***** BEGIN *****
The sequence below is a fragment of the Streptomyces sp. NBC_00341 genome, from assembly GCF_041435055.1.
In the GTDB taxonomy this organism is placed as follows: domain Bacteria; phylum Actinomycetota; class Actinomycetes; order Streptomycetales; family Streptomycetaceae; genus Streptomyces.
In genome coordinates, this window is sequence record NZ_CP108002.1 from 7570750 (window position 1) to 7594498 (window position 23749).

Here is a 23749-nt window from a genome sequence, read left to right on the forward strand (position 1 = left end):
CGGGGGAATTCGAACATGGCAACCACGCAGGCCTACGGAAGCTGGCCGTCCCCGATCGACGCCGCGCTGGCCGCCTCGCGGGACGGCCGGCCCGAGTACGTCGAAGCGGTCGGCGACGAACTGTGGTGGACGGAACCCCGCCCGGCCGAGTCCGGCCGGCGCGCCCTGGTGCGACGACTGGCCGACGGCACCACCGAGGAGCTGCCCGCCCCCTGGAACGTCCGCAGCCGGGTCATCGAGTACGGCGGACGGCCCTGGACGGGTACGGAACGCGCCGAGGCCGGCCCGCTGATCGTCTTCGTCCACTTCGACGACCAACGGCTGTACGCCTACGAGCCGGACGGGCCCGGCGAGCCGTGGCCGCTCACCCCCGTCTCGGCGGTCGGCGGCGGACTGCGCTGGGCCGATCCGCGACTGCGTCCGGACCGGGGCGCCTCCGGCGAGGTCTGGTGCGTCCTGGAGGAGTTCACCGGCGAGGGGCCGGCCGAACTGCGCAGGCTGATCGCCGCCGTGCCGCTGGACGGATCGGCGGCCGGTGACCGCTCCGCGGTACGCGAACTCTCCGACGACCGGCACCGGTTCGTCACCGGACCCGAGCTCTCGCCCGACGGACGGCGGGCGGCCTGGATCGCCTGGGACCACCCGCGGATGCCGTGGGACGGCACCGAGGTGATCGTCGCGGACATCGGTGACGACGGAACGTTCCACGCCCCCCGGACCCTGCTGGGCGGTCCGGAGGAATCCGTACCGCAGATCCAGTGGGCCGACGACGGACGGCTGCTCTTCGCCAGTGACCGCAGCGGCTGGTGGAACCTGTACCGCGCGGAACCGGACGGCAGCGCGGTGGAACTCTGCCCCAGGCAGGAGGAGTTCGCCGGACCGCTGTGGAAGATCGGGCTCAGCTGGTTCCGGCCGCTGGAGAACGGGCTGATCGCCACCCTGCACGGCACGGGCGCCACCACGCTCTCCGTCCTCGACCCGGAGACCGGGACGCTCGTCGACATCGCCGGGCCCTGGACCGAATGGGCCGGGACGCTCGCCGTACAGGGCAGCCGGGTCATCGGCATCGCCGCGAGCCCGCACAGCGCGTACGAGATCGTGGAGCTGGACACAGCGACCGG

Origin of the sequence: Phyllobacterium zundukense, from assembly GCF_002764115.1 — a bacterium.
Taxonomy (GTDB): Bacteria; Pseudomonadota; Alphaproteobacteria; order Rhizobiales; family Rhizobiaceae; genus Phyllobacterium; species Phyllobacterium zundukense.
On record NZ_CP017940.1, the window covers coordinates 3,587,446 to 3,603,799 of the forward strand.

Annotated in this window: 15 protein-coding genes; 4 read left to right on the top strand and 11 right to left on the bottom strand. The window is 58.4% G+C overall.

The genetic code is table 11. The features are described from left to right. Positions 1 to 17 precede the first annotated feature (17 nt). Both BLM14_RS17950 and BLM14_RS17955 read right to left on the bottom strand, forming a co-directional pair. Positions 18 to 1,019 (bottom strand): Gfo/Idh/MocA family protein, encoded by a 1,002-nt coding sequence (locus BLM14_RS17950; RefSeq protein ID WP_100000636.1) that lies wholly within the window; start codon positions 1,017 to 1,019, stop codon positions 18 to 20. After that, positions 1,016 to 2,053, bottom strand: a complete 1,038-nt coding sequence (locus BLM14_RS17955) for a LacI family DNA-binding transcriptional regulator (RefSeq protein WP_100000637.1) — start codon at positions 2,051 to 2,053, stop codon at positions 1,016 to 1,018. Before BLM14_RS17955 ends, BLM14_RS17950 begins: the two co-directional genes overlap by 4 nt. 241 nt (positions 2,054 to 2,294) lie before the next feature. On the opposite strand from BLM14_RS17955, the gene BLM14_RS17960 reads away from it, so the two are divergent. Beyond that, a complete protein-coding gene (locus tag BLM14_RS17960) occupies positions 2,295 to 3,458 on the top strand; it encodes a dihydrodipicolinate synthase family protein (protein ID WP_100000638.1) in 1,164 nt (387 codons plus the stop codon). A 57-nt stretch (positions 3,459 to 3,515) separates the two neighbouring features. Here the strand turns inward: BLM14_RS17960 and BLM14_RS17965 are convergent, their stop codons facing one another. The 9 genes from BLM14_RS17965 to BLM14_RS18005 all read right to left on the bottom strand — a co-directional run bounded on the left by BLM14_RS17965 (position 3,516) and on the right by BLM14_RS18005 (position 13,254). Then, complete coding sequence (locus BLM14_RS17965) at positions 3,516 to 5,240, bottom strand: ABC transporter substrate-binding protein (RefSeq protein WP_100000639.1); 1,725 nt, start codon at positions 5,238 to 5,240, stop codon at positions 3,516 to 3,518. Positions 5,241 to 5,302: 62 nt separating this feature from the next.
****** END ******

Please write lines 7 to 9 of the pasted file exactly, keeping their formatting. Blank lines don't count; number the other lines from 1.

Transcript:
Taxonomy (GTDB): Bacteria; Pseudomonadota; Alphaproteobacteria; order Rhizobiales; family Rhizobiaceae; genus Phyllobacterium; species Phyllobacterium zundukense.
On record NZ_CP017940.1, the window covers coordinates 3,587,446 to 3,603,799 of the forward strand.

Annotated in this window: 15 protein-coding genes; 4 read left to right on the top strand and 11 right to left on the bottom strand. The window is 58.4% G+C overall.